There are very few private chain manufacturing specialist facilities, so no common term evolved. Chains are typically manufactured in much larger shops along with a variety of other products, generally only as they relate to one another in some end-product. Any terminology used by the staff of such a factory for "the place where we make chains", (such as "the chain shop", or "chainworks") would be shop slang. Unless/until such terminology became widespread across industry, or a selection of dedicated chain manufacturing subsidiaries began using common terminology for themselves, there is no one word for such a place. In general though, a production line for any given product will be called a "product"-mill, "product"-shop, or "product"-works, unless they refer to it by the material being consumed, or the process used. A modern chain shop could just as easily be called a steel mill or simply a "forge welder". If it's in the same building as other product lines, it might even just be called a "fabrication shop".
The main reason for this decentralization of chain manufacturing is that, while most chains are cosmetically identical, they are generally made with very specific properties to serve a specific intended function. Chains used for rigging of crane equipment are very different from those used as guarding, which are themselves different from those used as a mechanical drive, etc. You can't take a chain made for the guard rail on the side of a farm machine and use it to hoist something by a crane- they don't have the same properties. (Well, technically you can, it's just a bad idea.) As a result, chains are generally manufactured by the same people who make whatever it is meant for, even if they have subsidiaries or separate factories to carry out the process. Rigging chains are made by crane equipment manufacturers, towing chains are made by heavy equipment manufacturers, tethering chains are made by boat manufacturers, decorative chains are made by jewellers, etc.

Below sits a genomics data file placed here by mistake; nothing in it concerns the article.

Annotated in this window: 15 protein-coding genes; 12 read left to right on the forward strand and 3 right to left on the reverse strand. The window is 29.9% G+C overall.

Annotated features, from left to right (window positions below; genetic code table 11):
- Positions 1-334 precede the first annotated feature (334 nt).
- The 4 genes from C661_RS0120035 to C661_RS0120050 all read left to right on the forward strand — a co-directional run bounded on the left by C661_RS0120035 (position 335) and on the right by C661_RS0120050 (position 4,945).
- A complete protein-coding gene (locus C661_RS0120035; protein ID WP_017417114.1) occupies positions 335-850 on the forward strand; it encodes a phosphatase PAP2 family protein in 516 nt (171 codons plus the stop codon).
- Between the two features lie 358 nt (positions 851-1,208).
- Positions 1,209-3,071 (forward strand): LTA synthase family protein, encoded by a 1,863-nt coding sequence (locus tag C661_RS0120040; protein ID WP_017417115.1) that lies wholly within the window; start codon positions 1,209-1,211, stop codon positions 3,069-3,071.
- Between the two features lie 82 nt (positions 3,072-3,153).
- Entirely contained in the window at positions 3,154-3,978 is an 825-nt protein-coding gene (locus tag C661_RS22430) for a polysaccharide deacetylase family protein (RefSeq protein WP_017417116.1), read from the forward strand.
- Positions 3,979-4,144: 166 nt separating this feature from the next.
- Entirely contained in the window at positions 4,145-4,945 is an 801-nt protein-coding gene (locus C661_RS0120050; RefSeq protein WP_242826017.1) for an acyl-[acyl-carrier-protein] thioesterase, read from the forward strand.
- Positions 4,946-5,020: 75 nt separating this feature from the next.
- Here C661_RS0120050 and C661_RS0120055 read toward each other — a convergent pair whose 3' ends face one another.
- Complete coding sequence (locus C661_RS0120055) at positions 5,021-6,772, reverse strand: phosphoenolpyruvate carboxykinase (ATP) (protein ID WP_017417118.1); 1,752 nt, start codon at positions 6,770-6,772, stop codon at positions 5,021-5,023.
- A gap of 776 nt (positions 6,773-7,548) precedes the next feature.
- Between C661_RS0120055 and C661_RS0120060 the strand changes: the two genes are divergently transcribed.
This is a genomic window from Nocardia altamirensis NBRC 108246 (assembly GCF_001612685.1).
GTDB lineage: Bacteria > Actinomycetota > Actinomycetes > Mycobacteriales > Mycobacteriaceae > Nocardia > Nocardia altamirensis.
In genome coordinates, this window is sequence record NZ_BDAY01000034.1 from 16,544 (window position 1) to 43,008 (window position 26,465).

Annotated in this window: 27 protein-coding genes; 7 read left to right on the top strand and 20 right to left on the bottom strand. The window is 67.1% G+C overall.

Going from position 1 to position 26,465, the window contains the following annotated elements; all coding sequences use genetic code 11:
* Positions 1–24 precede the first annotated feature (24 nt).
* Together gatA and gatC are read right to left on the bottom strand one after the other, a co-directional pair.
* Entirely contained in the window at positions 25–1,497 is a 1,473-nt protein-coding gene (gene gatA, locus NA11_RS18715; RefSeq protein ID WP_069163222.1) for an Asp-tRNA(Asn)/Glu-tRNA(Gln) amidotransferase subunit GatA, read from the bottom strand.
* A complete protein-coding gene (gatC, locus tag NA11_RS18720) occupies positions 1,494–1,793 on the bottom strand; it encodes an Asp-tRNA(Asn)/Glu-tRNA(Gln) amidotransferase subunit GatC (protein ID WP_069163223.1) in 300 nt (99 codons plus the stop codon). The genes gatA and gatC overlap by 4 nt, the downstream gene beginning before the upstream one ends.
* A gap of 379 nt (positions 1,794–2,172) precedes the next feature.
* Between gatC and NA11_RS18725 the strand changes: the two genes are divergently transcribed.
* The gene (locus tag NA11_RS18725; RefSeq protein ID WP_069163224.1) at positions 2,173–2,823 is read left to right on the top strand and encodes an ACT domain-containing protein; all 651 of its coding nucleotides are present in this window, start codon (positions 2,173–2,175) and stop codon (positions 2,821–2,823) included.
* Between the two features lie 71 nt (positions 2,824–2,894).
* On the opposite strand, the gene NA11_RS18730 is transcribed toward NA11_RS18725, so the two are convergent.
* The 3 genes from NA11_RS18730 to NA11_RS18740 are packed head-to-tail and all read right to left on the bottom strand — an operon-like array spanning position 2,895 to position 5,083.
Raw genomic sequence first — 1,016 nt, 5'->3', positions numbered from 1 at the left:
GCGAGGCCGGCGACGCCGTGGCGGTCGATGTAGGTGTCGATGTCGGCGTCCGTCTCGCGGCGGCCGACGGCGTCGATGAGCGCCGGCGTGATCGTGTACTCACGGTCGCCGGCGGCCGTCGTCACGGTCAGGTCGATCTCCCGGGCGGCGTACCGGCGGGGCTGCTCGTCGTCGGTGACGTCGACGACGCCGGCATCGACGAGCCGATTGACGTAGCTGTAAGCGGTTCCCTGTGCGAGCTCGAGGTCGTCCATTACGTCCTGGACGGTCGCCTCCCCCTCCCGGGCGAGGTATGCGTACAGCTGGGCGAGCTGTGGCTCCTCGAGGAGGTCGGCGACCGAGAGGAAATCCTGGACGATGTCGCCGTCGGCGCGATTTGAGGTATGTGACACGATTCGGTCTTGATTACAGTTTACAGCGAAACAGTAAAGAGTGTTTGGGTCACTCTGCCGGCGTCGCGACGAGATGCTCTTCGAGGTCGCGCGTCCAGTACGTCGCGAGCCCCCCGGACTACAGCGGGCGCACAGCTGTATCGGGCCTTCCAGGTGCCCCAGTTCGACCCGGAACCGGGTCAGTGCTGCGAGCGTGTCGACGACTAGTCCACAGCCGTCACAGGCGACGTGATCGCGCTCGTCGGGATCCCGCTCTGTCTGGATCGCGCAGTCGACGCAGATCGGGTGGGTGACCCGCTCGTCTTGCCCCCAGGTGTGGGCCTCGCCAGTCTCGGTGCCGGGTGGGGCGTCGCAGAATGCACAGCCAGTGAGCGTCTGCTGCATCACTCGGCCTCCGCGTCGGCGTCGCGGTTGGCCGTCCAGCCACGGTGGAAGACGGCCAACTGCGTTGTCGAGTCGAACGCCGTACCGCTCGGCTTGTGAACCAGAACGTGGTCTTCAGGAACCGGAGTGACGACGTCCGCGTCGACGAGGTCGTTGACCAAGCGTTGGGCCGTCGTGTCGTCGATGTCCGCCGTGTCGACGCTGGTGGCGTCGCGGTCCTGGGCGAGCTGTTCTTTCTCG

Even though early smithies and foundries did not have a contemporary theoretical understanding of the chemical and physical properties of Steel, they did understand basic metallurgy and how to control the physical properties of their products. Ancient blacksmiths would have been well aware of the fact that a chain made for one thing probably wouldn't be good at much of anything else aside from simply being a chain. Because traditional chain smithing was a slow, difficult process requiring precision and skill, they would have only been made in shops which had specific need for them, or dealt with customers who had regular need for them. That trend simply carries on to this day. Being a specialist "chain maker" doesn't make much sense if each of your products are only technically (and legally) valid for a very limited range of functions and you have to compete with your customer's own production team.